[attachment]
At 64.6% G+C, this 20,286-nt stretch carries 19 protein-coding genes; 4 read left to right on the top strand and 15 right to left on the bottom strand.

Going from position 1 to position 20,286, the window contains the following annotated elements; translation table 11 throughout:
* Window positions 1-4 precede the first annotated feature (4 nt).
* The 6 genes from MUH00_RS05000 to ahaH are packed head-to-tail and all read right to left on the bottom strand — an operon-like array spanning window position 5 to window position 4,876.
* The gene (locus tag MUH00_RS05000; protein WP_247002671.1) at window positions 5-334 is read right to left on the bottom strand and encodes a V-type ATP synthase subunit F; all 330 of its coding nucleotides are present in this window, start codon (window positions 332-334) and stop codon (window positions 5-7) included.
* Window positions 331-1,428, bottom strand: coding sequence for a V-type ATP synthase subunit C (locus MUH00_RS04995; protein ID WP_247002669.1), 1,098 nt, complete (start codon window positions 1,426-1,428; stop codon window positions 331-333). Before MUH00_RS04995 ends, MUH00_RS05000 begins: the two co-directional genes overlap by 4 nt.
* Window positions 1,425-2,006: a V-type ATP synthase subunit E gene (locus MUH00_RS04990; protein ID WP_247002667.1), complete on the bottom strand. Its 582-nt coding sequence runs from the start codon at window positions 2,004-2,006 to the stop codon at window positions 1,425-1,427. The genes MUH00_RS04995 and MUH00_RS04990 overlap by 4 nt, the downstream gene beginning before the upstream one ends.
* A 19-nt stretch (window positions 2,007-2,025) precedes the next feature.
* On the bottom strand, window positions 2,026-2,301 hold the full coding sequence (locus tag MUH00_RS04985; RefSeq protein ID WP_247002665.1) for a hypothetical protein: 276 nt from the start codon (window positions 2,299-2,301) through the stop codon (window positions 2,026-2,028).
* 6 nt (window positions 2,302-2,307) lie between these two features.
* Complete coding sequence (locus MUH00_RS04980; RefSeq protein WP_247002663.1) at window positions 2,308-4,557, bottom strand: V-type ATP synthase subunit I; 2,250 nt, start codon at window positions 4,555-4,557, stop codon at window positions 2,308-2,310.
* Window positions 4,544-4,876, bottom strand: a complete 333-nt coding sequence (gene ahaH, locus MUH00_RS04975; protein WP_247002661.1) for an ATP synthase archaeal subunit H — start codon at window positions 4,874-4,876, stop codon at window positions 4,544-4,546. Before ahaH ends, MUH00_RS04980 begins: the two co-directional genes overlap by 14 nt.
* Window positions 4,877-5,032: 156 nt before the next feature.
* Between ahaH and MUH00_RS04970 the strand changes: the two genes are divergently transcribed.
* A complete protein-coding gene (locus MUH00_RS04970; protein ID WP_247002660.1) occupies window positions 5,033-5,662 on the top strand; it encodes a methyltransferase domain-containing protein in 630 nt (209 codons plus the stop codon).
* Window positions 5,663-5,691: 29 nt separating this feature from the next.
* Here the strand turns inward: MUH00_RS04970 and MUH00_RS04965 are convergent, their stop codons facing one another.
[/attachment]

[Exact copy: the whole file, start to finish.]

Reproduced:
At 64.6% G+C, this 20,286-nt stretch carries 19 protein-coding genes; 4 read left to right on the top strand and 15 right to left on the bottom strand.

Going from position 1 to position 20,286, the window contains the following annotated elements; translation table 11 throughout:
* Window positions 1-4 precede the first annotated feature (4 nt).
* The 6 genes from MUH00_RS05000 to ahaH are packed head-to-tail and all read right to left on the bottom strand — an operon-like array spanning window position 5 to window position 4,876.
* The gene (locus tag MUH00_RS05000; protein WP_247002671.1) at window positions 5-334 is read right to left on the bottom strand and encodes a V-type ATP synthase subunit F; all 330 of its coding nucleotides are present in this window, start codon (window positions 332-334) and stop codon (window positions 5-7) included.
* Window positions 331-1,428, bottom strand: coding sequence for a V-type ATP synthase subunit C (locus MUH00_RS04995; protein ID WP_247002669.1), 1,098 nt, complete (start codon window positions 1,426-1,428; stop codon window positions 331-333). Before MUH00_RS04995 ends, MUH00_RS05000 begins: the two co-directional genes overlap by 4 nt.
* Window positions 1,425-2,006: a V-type ATP synthase subunit E gene (locus MUH00_RS04990; protein ID WP_247002667.1), complete on the bottom strand. Its 582-nt coding sequence runs from the start codon at window positions 2,004-2,006 to the stop codon at window positions 1,425-1,427. The genes MUH00_RS04995 and MUH00_RS04990 overlap by 4 nt, the downstream gene beginning before the upstream one ends.
* A 19-nt stretch (window positions 2,007-2,025) precedes the next feature.
* On the bottom strand, window positions 2,026-2,301 hold the full coding sequence (locus tag MUH00_RS04985; RefSeq protein ID WP_247002665.1) for a hypothetical protein: 276 nt from the start codon (window positions 2,299-2,301) through the stop codon (window positions 2,026-2,028).
* 6 nt (window positions 2,302-2,307) lie between these two features.
* Complete coding sequence (locus MUH00_RS04980; RefSeq protein WP_247002663.1) at window positions 2,308-4,557, bottom strand: V-type ATP synthase subunit I; 2,250 nt, start codon at window positions 4,555-4,557, stop codon at window positions 2,308-2,310.
* Window positions 4,544-4,876, bottom strand: a complete 333-nt coding sequence (gene ahaH, locus MUH00_RS04975; protein WP_247002661.1) for an ATP synthase archaeal subunit H — start codon at window positions 4,874-4,876, stop codon at window positions 4,544-4,546. Before ahaH ends, MUH00_RS04980 begins: the two co-directional genes overlap by 14 nt.
* Window positions 4,877-5,032: 156 nt before the next feature.
* Between ahaH and MUH00_RS04970 the strand changes: the two genes are divergently transcribed.
* A complete protein-coding gene (locus MUH00_RS04970; protein ID WP_247002660.1) occupies window positions 5,033-5,662 on the top strand; it encodes a methyltransferase domain-containing protein in 630 nt (209 codons plus the stop codon).
* Window positions 5,663-5,691: 29 nt separating this feature from the next.
* Here the strand turns inward: MUH00_RS04970 and MUH00_RS04965 are convergent, their stop codons facing one another.